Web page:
Lina: My vision is to see Project Wadi Attir completing all of its ongoing goals, such as finishing the integrated infrastructure of green technologies, and reaching financial self-sufficiency. There will always be more goals and more targets that we need to reach, but in the long-term I would like to see Project Wadi Attir copied in different desert areas in the world, replicated with other communities. To show the whole world that a small society—any small community, like the Bedouin community, that has its own traditional knowledge and own values—given the chance can do incredible things. These communities have knowledge to teach and share with others. I would like to see the knowledge generated at Project Wadi Attir serving many communities around the world, not just the Bedouin community and not just in Israel.
Bedouin women staff at Project Wadi Attir tending to the medicinal plants fields
The Lab: Tell us about some of the social innovations of Project Wadi Attir.
Lina: People at Project Wadi Attir respect each other and accept each other. About 10 different Bedouin tribes are represented at the project. Even when project staff are from different tribes, these differences between tribes don’t matter in the project. We are all the same. If there is a fight between two tribes, and two people from those tribes work at the project, we don’t have a fight inside the project. The staff understand that they can’t bring it inside the project. That’s a big achievement. I tell every group visiting the project that this is one of our big successes at Project Wadi Attir, that about 30 people from more than 10 different tribes work together for the same goals, and the same vision. This is not common at all, not just in the Bedouin community, but I think in the Arab community in general. We all work as one team.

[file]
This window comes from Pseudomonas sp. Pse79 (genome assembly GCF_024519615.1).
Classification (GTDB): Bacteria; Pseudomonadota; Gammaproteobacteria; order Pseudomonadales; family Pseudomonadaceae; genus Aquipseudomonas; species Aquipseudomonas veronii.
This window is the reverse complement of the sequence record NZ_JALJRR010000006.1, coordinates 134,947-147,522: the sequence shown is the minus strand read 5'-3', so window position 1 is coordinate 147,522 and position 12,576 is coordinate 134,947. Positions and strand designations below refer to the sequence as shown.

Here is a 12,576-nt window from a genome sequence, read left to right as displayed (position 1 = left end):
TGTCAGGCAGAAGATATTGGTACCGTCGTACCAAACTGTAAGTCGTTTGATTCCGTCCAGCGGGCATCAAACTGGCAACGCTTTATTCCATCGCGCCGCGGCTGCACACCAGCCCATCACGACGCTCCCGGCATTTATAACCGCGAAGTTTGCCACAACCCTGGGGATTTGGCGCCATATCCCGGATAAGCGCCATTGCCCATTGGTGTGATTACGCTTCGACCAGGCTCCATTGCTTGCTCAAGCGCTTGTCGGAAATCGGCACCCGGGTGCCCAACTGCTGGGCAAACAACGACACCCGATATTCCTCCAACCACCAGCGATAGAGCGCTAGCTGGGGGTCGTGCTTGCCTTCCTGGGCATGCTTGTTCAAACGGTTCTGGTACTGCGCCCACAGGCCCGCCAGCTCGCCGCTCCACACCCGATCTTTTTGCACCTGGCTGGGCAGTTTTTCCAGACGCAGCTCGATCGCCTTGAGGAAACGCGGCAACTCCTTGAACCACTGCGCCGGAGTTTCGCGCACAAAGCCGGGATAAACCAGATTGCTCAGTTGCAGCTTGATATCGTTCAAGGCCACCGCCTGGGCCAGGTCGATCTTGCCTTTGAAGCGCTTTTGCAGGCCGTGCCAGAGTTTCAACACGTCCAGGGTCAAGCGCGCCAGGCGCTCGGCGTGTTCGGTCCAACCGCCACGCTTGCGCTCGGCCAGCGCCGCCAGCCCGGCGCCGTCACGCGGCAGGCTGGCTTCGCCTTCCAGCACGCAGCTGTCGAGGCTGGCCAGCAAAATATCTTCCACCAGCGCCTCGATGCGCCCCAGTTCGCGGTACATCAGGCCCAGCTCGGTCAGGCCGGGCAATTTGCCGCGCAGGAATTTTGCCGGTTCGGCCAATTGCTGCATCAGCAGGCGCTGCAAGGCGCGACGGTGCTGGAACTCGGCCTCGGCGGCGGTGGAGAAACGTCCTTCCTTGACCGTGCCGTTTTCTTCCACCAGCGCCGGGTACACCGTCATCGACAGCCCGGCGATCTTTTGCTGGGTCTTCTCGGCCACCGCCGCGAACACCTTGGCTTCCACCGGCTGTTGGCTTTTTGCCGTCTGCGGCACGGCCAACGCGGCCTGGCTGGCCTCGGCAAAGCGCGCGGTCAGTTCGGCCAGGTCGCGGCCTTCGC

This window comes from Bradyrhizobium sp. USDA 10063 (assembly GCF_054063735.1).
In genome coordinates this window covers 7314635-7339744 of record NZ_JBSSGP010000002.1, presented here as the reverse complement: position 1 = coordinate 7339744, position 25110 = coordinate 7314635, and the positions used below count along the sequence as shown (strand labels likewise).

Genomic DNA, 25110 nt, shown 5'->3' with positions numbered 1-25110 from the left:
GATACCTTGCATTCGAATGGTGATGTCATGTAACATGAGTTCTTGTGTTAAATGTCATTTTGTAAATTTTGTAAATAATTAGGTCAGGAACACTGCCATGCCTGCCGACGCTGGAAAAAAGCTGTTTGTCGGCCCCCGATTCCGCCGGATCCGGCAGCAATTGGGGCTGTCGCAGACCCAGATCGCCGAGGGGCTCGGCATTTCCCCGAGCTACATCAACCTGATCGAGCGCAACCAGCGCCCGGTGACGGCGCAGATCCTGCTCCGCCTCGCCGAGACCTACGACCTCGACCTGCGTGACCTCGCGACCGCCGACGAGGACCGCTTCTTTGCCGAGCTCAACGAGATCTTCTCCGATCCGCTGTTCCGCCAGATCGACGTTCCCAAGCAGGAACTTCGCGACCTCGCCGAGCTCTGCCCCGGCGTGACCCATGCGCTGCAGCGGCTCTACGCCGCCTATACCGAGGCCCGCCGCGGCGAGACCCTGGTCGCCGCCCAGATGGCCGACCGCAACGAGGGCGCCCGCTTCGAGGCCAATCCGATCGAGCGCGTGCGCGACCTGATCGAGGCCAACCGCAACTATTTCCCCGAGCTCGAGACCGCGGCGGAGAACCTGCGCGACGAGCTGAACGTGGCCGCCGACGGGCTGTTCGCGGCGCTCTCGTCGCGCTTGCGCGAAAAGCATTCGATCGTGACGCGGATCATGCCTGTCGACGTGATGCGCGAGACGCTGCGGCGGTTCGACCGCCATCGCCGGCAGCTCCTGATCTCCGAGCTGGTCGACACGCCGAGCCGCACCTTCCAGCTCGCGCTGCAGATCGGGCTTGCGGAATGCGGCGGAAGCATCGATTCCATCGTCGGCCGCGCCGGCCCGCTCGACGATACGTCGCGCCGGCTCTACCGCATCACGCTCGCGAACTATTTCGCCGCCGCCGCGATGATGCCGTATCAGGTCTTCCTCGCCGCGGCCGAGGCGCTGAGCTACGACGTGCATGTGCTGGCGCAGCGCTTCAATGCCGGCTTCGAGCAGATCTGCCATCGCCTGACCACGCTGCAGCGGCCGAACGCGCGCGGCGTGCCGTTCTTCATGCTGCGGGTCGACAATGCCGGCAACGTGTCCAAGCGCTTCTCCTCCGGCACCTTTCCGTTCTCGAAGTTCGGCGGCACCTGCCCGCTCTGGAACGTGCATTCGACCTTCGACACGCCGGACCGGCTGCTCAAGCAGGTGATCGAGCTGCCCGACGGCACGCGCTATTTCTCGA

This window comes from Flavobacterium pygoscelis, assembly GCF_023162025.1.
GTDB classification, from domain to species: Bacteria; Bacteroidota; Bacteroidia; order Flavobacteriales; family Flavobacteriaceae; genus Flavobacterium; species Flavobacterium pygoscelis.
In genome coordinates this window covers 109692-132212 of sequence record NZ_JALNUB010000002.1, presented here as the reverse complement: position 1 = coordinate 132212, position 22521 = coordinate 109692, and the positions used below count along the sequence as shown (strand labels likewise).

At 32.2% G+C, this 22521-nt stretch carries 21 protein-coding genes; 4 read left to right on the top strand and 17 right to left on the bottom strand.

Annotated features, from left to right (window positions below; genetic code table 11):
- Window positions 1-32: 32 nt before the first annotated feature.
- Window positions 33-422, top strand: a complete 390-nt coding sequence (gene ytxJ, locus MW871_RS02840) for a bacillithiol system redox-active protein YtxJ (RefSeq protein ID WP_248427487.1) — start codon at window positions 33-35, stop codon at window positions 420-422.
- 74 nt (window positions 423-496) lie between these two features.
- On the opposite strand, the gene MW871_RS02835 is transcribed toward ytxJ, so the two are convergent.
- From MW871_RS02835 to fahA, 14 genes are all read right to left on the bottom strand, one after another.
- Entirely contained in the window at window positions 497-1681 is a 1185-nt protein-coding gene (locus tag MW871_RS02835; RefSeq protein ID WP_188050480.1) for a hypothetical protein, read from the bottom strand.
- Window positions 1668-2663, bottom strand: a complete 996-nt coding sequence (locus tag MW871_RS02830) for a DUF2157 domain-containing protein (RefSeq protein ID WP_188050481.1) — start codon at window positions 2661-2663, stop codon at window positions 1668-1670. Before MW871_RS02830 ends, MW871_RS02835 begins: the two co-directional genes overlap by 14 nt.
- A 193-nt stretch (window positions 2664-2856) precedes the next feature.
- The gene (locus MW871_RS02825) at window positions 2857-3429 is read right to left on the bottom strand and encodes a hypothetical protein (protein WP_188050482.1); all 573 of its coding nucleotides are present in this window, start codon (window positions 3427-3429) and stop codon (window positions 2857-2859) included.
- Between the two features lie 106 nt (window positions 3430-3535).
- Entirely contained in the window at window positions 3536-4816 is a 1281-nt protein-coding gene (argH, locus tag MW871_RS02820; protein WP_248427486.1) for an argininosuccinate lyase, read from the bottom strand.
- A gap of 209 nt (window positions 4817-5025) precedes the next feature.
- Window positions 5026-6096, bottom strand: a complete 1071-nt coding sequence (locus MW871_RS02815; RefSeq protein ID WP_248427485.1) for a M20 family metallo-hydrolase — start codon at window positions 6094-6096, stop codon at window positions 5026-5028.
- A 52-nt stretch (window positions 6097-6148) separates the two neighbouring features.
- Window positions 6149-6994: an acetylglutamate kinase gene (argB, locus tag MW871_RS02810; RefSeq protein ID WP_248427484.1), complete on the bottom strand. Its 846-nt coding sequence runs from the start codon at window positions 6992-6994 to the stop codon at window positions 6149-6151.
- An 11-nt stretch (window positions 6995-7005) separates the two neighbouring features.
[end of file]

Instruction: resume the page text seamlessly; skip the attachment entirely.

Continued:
Members of diverse Bedouin tribes during a visit to Project Wadi Attir